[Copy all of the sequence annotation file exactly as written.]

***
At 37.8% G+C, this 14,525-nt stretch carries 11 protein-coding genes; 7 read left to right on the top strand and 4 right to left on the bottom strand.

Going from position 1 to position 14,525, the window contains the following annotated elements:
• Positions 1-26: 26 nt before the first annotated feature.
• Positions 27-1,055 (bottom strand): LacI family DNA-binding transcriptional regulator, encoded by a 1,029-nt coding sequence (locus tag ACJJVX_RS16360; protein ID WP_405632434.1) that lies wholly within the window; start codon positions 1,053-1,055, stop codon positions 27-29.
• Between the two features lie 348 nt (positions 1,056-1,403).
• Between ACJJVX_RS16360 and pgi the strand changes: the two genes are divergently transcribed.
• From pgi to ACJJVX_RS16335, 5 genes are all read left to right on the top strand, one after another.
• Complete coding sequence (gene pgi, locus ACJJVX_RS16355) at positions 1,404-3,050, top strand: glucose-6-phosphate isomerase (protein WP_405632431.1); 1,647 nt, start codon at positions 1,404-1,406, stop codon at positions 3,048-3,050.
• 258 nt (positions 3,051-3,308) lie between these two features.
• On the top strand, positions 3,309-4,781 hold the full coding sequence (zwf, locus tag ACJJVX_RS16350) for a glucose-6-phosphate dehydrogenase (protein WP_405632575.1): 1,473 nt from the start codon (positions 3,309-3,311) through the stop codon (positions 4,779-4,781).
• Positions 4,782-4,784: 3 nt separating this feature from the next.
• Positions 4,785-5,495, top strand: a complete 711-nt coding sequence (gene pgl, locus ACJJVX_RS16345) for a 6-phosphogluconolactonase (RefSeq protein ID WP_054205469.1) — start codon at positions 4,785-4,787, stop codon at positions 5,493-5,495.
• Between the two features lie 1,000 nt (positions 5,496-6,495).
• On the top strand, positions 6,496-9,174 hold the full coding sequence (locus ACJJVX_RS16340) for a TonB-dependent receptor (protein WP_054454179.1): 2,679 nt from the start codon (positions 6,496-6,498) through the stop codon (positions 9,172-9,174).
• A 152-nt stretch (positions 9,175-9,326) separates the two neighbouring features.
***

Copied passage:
At 37.8% G+C, this 14,525-nt stretch carries 11 protein-coding genes; 7 read left to right on the top strand and 4 right to left on the bottom strand.

Going from position 1 to position 14,525, the window contains the following annotated elements:
• Positions 1-26: 26 nt before the first annotated feature.
• Positions 27-1,055 (bottom strand): LacI family DNA-binding transcriptional regulator, encoded by a 1,029-nt coding sequence (locus tag ACJJVX_RS16360; protein ID WP_405632434.1) that lies wholly within the window; start codon positions 1,053-1,055, stop codon positions 27-29.
• Between the two features lie 348 nt (positions 1,056-1,403).
• Between ACJJVX_RS16360 and pgi the strand changes: the two genes are divergently transcribed.
• From pgi to ACJJVX_RS16335, 5 genes are all read left to right on the top strand, one after another.
• Complete coding sequence (gene pgi, locus ACJJVX_RS16355) at positions 1,404-3,050, top strand: glucose-6-phosphate isomerase (protein WP_405632431.1); 1,647 nt, start codon at positions 1,404-1,406, stop codon at positions 3,048-3,050.
• 258 nt (positions 3,051-3,308) lie between these two features.
• On the top strand, positions 3,309-4,781 hold the full coding sequence (zwf, locus tag ACJJVX_RS16350) for a glucose-6-phosphate dehydrogenase (protein WP_405632575.1): 1,473 nt from the start codon (positions 3,309-3,311) through the stop codon (positions 4,779-4,781).
• Positions 4,782-4,784: 3 nt separating this feature from the next.
• Positions 4,785-5,495, top strand: a complete 711-nt coding sequence (gene pgl, locus ACJJVX_RS16345) for a 6-phosphogluconolactonase (RefSeq protein ID WP_054205469.1) — start codon at positions 4,785-4,787, stop codon at positions 5,493-5,495.
• Between the two features lie 1,000 nt (positions 5,496-6,495).
• On the top strand, positions 6,496-9,174 hold the full coding sequence (locus ACJJVX_RS16340) for a TonB-dependent receptor (protein WP_054454179.1): 2,679 nt from the start codon (positions 6,496-6,498) through the stop codon (positions 9,172-9,174).
• A 152-nt stretch (positions 9,175-9,326) separates the two neighbouring features.